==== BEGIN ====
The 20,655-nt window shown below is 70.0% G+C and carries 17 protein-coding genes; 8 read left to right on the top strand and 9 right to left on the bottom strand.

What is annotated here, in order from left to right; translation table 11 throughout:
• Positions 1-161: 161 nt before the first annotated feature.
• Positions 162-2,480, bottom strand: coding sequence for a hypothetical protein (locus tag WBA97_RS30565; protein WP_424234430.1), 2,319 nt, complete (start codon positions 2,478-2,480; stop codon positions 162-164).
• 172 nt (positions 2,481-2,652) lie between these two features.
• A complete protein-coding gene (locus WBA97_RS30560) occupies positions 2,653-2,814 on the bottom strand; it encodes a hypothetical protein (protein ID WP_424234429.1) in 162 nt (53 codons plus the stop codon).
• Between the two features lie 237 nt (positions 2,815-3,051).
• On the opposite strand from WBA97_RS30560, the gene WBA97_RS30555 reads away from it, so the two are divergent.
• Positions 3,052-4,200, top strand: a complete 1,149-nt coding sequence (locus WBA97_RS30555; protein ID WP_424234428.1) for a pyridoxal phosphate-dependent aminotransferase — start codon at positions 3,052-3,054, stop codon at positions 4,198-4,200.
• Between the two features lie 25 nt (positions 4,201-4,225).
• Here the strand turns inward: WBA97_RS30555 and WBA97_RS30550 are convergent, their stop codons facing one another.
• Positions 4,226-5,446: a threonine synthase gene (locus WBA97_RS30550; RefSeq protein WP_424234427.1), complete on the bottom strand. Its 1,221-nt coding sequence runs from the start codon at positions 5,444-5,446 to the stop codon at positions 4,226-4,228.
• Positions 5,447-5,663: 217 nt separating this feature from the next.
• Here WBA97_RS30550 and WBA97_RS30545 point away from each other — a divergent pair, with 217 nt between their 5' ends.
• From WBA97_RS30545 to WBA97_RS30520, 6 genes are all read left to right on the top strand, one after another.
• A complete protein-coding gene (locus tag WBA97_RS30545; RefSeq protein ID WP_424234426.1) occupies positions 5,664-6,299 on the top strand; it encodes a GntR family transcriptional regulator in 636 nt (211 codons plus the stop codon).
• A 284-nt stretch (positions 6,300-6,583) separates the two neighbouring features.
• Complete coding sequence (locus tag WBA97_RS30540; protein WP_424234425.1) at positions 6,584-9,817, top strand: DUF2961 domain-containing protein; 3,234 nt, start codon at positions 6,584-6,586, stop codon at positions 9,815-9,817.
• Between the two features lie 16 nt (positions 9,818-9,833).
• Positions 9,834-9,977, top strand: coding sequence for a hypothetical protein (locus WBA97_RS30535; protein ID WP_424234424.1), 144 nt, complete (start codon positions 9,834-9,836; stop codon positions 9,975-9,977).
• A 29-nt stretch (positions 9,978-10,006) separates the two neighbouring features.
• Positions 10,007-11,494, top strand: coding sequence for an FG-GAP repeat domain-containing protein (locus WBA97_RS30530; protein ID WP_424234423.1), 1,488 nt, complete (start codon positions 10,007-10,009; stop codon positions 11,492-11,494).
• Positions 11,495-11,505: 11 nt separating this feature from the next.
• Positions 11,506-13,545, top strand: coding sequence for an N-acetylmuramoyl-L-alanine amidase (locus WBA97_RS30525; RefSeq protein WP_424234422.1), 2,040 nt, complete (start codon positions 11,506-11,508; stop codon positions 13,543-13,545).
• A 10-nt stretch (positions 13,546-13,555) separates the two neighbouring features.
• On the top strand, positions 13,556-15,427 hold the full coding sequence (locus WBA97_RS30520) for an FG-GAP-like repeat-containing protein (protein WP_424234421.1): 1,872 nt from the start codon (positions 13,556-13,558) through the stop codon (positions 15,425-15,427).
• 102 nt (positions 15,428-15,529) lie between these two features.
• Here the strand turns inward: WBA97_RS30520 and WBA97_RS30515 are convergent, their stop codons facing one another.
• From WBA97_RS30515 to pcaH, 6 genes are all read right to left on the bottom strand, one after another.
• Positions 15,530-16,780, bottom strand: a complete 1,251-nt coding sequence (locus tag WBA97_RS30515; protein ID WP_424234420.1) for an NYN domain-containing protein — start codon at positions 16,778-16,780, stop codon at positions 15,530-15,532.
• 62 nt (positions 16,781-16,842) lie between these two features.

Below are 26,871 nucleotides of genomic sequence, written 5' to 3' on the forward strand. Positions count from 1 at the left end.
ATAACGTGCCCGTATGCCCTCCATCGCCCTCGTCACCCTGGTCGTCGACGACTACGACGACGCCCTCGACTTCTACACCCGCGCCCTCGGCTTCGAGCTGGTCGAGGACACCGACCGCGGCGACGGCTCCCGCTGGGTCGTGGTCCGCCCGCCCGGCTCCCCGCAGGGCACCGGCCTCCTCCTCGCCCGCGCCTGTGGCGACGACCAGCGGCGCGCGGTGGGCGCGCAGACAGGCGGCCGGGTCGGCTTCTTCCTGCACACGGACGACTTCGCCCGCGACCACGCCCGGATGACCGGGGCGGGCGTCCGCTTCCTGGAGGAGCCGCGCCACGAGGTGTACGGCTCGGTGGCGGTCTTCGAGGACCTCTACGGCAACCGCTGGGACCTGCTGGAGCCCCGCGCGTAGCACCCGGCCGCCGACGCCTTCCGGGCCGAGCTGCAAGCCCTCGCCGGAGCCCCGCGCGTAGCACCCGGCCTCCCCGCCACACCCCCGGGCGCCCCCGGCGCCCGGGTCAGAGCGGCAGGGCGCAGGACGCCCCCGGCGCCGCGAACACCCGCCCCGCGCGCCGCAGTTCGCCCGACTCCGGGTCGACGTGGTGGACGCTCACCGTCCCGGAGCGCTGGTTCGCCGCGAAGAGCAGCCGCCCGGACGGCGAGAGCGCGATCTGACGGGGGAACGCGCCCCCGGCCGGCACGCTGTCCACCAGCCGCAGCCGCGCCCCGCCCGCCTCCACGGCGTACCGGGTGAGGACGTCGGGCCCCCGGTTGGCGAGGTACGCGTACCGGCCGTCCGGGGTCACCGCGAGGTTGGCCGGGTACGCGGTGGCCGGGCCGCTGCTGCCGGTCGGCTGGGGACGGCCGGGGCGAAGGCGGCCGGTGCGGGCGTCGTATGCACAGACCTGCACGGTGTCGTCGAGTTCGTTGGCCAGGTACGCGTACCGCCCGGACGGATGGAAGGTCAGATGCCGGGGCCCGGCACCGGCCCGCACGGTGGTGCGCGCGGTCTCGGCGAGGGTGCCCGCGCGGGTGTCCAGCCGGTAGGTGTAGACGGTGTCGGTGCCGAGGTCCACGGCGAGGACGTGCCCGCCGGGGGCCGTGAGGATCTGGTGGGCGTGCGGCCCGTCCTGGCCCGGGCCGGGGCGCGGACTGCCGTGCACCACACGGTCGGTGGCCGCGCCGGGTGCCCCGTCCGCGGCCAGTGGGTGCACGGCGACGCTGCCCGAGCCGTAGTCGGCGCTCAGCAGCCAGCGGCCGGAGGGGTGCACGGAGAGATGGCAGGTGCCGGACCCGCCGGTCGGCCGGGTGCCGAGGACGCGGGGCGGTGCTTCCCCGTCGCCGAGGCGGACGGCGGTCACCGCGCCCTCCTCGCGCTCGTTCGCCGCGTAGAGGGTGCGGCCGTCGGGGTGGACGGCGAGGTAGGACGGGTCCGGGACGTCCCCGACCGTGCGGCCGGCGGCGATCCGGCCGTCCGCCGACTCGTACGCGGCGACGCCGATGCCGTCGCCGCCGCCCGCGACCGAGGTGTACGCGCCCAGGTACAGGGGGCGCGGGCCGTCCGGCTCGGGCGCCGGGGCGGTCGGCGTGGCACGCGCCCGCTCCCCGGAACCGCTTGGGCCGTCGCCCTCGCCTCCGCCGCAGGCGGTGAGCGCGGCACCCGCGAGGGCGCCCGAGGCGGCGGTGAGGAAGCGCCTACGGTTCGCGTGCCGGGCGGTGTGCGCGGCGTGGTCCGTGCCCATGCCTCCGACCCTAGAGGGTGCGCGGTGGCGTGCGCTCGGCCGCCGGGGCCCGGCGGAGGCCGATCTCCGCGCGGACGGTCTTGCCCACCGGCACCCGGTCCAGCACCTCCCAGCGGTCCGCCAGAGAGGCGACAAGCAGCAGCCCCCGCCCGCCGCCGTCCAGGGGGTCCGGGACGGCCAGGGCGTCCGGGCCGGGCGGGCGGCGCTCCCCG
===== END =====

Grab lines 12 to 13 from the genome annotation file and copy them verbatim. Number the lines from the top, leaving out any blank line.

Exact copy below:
• Positions 4,226-5,446: a threonine synthase gene (locus WBA97_RS30550; RefSeq protein WP_424234427.1), complete on the bottom strand. Its 1,221-nt coding sequence runs from the start codon at positions 5,444-5,446 to the stop codon at positions 4,226-4,228.
• Positions 5,447-5,663: 217 nt separating this feature from the next.